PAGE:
Getting a foot in the door at a law firm is difficult. However, for law students who can get into a summer associate program, the door opens much wider. These programs faced a grim future with the Great Recession, putting some on hiatus and shrinking class sizes at most firms to this day. The programs have become leaner, with firms using the programs as a trial run for full-time jobs by only hiring as many summer associates as they can offer first-year associate positions to. They have not become meaner, though, in the sense that often, students are paired with partners and associates to help them through the process.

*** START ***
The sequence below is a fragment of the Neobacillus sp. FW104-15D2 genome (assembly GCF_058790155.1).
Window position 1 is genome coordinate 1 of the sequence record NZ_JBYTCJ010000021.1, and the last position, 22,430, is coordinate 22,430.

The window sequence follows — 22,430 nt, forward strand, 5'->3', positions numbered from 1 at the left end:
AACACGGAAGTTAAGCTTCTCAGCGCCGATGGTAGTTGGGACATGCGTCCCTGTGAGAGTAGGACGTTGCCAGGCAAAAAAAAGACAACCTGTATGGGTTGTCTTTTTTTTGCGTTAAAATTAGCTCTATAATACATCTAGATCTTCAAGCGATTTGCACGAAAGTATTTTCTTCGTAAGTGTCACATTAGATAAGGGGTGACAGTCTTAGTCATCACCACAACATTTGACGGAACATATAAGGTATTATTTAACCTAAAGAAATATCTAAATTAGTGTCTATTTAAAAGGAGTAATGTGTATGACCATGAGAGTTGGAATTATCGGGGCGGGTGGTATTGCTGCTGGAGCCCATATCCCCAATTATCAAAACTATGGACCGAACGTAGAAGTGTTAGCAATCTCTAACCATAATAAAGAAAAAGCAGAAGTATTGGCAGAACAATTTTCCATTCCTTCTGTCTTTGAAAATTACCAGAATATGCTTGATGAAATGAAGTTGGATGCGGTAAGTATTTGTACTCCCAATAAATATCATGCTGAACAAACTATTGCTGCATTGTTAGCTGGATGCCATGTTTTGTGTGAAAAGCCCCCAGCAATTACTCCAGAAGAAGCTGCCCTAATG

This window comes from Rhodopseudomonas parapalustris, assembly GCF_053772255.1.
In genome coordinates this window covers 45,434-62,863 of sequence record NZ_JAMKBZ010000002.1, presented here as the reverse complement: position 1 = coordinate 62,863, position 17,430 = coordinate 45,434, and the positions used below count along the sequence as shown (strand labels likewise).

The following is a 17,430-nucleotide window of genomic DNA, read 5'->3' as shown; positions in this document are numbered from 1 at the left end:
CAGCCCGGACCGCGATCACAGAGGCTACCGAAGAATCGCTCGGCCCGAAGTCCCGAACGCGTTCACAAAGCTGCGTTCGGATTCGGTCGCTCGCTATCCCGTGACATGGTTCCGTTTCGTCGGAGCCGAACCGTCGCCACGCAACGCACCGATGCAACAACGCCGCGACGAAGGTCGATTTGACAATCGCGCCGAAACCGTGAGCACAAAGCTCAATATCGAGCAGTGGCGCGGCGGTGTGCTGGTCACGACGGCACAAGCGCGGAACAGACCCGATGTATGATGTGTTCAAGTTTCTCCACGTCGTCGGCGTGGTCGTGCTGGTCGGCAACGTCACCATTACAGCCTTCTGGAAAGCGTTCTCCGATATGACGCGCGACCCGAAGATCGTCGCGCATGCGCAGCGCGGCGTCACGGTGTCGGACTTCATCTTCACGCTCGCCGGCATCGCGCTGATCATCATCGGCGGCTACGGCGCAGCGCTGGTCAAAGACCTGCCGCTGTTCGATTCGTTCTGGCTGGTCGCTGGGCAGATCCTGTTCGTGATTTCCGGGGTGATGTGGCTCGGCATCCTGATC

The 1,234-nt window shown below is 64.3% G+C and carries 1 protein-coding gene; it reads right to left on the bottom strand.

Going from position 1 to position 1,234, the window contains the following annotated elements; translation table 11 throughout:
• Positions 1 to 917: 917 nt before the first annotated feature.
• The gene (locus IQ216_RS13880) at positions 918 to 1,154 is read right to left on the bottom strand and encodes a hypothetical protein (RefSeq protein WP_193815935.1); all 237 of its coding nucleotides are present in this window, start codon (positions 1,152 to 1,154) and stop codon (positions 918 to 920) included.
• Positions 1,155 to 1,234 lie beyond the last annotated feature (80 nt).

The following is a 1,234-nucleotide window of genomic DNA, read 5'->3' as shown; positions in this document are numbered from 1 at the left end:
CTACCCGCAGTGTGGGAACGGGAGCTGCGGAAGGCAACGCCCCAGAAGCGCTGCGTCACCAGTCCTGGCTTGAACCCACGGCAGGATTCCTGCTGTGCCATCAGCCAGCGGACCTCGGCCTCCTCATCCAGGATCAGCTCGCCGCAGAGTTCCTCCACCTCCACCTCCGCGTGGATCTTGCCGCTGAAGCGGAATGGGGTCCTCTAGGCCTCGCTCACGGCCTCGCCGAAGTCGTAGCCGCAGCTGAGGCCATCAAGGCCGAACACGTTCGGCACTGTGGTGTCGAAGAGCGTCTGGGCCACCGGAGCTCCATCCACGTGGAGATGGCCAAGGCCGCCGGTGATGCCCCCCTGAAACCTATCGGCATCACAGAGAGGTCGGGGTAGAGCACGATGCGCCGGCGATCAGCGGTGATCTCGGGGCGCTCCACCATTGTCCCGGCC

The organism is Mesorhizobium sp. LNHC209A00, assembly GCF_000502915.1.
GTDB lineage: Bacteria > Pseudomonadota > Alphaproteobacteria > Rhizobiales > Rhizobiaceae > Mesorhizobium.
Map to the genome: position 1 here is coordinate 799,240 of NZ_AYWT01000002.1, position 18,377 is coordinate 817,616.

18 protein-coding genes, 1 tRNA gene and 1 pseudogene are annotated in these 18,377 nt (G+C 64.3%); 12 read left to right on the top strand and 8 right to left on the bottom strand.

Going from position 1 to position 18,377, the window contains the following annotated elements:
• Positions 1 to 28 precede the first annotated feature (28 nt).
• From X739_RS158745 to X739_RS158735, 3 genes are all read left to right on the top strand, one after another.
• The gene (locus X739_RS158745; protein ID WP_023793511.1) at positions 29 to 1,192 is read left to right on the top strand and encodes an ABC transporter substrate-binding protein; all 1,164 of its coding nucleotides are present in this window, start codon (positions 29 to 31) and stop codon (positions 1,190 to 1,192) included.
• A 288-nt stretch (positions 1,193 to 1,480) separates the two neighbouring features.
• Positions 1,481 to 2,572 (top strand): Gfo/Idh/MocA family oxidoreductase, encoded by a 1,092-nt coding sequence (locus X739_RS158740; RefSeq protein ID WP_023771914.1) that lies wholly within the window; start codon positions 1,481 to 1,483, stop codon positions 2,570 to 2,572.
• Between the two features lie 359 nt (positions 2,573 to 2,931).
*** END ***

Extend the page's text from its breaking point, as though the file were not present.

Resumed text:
While these programs were once known only for their social aspect, heads of these programs now emphasize the focus on showing participants what it is like to be a first year associate.
The competition for these positions is high as over 90 percent of participants receive a job offer for after graduation, yet most firms only accept five or fewer law students per summer. Summer associates gain a great deal from the current structure of the programs, but those who run these programs say the firms do as well through training potential attorneys and the social events that bring all members of the firm closer together.